09 Aug What Are Vitamins and Why Do I Need Them?
Vitamins are organic substances present in minute amounts in natural foodstuffs and are essential to normal metabolism. When there are insufficient amounts in one’s diet it can lead to a number of diseases.
There are two basic groups of vitamins… fat-soluble and water-soluble.
Fat-soluble vitamins are stored within the fat tissues of our bodies and in the liver. They are easier to store than water-soluble vitamins and some can actually stay in the body as reserves for several days.
Water-soluble vitamins are unable to be stored in the body for very long; and are soon expelled through urine. Thus water-soluble vitamins need to be replaced more frequently than fat-soluble ones.
Vitamins A, D, E and K are fat-soluble. Vitamins C and all the B vitamins are water-soluble.
Whereas vitamins are organic substances (made by plants or animals), minerals are inorganic elements that come from the soil and water and are absorbed by plants or eaten by animals.
Your body needs larger amounts of some minerals more than others, such as calcium, to stay healthy. Other minerals like chromium, copper, iodine, iron, selenium, and zinc are called trace minerals because you only need very small amounts of them each day.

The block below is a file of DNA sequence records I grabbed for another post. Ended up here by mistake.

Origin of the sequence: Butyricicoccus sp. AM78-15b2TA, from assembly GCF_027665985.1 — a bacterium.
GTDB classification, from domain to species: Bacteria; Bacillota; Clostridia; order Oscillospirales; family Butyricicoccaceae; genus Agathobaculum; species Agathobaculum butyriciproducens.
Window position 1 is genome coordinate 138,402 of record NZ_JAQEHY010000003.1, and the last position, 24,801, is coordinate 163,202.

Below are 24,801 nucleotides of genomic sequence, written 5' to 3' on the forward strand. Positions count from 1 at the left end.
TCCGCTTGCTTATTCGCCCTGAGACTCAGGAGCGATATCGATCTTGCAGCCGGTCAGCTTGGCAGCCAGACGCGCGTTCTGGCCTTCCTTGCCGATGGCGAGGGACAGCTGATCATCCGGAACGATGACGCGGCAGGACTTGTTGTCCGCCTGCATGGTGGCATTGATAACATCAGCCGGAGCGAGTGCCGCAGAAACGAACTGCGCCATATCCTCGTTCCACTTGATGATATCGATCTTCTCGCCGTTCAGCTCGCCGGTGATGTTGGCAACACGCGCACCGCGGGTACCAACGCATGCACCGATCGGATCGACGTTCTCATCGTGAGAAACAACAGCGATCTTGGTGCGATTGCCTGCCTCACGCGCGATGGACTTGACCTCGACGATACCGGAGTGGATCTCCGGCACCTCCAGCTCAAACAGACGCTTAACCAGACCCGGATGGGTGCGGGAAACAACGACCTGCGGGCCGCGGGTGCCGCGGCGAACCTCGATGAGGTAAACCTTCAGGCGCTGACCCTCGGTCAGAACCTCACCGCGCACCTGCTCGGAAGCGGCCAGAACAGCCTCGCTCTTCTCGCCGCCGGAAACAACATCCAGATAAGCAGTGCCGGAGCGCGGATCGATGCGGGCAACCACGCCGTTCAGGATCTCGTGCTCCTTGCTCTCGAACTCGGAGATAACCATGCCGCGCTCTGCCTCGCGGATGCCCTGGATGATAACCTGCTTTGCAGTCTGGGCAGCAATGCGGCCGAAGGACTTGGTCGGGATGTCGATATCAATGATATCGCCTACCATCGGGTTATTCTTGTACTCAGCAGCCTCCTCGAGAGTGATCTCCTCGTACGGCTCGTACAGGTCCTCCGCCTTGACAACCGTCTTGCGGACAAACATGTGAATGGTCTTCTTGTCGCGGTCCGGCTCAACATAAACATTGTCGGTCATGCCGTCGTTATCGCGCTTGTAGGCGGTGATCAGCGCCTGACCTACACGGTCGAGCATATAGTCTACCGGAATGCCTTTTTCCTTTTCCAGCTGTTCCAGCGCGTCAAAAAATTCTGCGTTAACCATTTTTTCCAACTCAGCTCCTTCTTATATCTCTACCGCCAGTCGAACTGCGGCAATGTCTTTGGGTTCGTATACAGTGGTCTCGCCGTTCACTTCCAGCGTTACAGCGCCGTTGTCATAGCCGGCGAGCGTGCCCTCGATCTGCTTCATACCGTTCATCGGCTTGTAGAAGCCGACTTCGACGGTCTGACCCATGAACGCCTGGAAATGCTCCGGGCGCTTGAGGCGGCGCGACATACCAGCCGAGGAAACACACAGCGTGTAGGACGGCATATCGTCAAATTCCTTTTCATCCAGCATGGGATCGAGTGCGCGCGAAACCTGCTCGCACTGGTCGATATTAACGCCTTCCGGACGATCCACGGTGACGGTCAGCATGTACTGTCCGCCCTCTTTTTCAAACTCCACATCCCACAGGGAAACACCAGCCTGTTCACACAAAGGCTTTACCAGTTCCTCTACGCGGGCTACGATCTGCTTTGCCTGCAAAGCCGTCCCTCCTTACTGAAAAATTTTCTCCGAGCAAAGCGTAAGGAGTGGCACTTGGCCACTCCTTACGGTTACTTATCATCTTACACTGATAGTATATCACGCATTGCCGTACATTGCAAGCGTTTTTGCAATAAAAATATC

Vitamins and what they do…
Chemical names: Retinol, Retinal and Beta Carotene.
Vitamin A is fat-soluble. Deficiency may cause Night-Blindness or Keratomalacia (an eye disorder that affects the cornea)
Good food sources: carrots, broccoli, sweet potato, butter, kale, spinach, pumpkin, collard greens, cheese, egg, apricot, cantaloupe melon, milk, liver and cod liver oil.
Chemical name: Thiamine
Vitamin B1 is water-soluble. Deficiency may cause Beriberi and Wernicke-Korsakoff syndrome (impaired vision & memory due to severe B1 deficiency as a result of extreme alcohol abuse).
Good food sources: yeast, cereal & whole grains, sunflower seeds, brown rice, asparagus, cauliflower, kale, potatoes, pork, liver and eggs.
Chemical name: Riboflavin
Vitamin B2 is water-soluble. Deficiency may cause Ariboflavinosis (weakened liver function).
Good food sources: asparagus, bananas, chard, okra, persimmons, milk, yogurt, cottage cheese, meat, eggs, fish and green beans.
Chemical name: Niacin (Niacinamide)
Vitamin B3 is water-soluble. Deficiency may cause Pellagra (classically described as “The four D’s” Pellagra is a very serious disease that starts with chronic diarrhea; then dermatitis, followed by dementia and if left untreated, death within four or five years).
Good food sources: liver, heart, kidney, chicken, beef, fish (tuna, salmon), milk, eggs, avocados, dates, tomatoes, leafy vegetables, broccoli, carrots, sweet potatoes, asparagus, nuts, whole grains, legumes, mushrooms and brewer’s yeast.
Chemical name: Pantothenic Acid
Vitamin B5 is water-soluble. Deficiency may cause Paresthesia (symptoms include frequent sensations of tingling or numbness of one’s skin; more generally known as feeling “pins and needles” or of a limb “falling asleep”).